The country’s chief rabbi, Ephraim Mirvis, has also chimed in on the conversation, calling the Labour Party’s antisemitism problem “severe.” Consider the bigotry of Gerald Kaufman (now deceased), for example – a Labour veteran and close political associate of Corbyn – who touted conspiracies about Jews and Jewish money throughout his political career. When speaking at a pro-Palestinian event Kaufman said: “Jewish money, Jewish donations to the Conservative Party – as in the general election in May – support from the Jewish Chronicle, all of those things, bias the Conservatives.”
While Corbyn condemned these remarks, he refused to yield to widespread demands for disciplinary action against Kaufman.
Let’s be clear: I do not believe that Corbyn’s rise in the polls is because he hates Jews and their nation state, but rather despite his bigotry. His opponent, Theresa May, called for elections and then refused to debate her opponents. She is running a lackluster campaign somewhat reminiscent of Hillary Clinton’s last year. Corbyn, for his part, like US President Donald Trump, is a populist. Though they represent polar opposites on the political spectrum, they have much in common including their penchant to shoot from the hip, and their unpredictability. Many British voters are unaware of Corbyn’s antisemitic associations. Others know but don’t care.
The hard Left in Britain, especially among union activists and academics, include many knee-jerk opponents of the nation state of the Jewish People and many supporters of academic and cultural boycotts of Israel. Many such supporters favor trade and engagement with such massive human rights offenders as Iran, Cuba, China, Russia, Belarus and Venezuela.
Indeed, it is antisemitic to single out only the nation state of the Jews – the Middle East’s only democracy and a nation with one of the world’s best records of human rights, the rule of law and concern for enemy civilians – for boycotts.
Corbyn himself has called for boycotts of Israel.
He has advocated for an arms embargo citing Israel’s supposed “breach” of the human rights clause of the EU-Israel trade agreement. Corbyn also supports academic boycotts in some instances, and when Israel’s national soccer team was traveling to Cardiff, Wales, for a qualifying game for the European Championship, Corbyn led calls for a boycott only of the soccer team representing the nation state of the Jewish People.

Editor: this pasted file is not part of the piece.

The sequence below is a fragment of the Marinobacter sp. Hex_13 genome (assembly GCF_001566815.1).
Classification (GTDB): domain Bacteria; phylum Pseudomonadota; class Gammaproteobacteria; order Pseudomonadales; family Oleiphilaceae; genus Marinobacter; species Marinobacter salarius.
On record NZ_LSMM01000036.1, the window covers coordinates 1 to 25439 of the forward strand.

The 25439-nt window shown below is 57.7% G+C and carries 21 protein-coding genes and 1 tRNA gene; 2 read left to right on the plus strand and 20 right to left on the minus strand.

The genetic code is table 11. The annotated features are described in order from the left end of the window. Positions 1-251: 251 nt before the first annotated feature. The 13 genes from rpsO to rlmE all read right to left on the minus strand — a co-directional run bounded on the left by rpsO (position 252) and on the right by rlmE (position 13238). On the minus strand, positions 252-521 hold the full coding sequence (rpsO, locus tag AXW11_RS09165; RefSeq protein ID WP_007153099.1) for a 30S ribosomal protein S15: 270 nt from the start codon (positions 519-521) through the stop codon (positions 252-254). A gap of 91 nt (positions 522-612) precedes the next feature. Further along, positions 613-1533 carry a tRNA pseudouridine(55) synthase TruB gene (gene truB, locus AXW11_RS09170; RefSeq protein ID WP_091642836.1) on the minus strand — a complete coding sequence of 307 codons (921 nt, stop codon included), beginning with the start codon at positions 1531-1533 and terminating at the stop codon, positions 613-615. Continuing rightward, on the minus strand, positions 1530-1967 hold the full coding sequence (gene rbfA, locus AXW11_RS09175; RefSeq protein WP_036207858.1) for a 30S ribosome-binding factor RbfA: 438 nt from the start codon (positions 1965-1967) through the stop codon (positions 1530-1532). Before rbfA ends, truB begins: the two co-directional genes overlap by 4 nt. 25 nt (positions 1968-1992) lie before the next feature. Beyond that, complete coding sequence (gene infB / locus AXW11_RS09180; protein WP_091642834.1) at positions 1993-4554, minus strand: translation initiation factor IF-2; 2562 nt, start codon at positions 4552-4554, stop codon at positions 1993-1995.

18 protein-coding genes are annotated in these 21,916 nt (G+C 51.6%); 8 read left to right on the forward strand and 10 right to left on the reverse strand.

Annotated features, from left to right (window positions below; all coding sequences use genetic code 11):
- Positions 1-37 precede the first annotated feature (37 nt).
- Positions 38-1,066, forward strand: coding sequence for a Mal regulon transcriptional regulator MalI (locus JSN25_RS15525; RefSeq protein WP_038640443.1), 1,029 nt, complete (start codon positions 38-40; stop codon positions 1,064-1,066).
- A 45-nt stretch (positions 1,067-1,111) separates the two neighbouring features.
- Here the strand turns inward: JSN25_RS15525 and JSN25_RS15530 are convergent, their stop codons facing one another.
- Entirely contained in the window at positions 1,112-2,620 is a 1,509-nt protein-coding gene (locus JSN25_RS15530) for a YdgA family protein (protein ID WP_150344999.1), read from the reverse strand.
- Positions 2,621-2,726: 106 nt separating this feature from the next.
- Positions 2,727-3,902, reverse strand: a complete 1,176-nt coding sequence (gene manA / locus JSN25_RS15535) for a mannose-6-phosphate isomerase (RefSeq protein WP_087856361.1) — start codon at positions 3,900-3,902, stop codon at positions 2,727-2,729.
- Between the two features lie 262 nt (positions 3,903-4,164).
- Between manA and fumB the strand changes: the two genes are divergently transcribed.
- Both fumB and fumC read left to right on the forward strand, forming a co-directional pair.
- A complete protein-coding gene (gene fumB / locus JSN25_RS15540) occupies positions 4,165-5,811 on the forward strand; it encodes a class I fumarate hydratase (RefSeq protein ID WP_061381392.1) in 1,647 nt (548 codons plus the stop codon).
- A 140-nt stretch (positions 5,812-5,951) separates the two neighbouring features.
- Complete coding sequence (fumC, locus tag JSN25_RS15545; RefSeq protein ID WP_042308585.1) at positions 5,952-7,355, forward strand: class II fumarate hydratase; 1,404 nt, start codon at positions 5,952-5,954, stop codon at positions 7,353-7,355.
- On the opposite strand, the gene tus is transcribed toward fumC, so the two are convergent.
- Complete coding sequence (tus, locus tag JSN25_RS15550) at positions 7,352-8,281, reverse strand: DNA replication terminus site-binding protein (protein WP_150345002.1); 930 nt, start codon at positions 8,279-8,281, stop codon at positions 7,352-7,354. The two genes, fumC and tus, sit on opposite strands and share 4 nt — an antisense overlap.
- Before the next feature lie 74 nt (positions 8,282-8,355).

(Ironically, Israel only plays in this league as it was expelled from the Asian Football Confederation due to the Arab League’s boycott.) Moreover, Corbyn has been a vocal supporter of the so-called Palestinian right of return, stating that the Palestinians’ “right to return home” is “the key” to the solution. This would soon make Arabs the majority within Israel and Jews the ethnic minority, rendering the two-state solution completely obsolete.
Whether antisemitism is the root of the Labour Party’s problem or the consequence is not important.
Likewise, the distinct role Jeremy Corbyn has played in getting the Labour Party to this point is not particularly relevant. The fact is that he has not stemmed the tide of bigotry and anti-Jewish hate within the ranks of his party, but has played a big part in perpetuating it. British voters now have the opportunity to choose where they will go as a nation. Will they opt to move away from stability, rationality and tolerance – and toward simple-mindedness, xenophobia and intolerance? I don’t know, but I hope they choose wisely.
This article was originally published by Gatestone Institute.
Follow the author on Twitter @AlanDersh and Facebook: @AlanMDershowitz.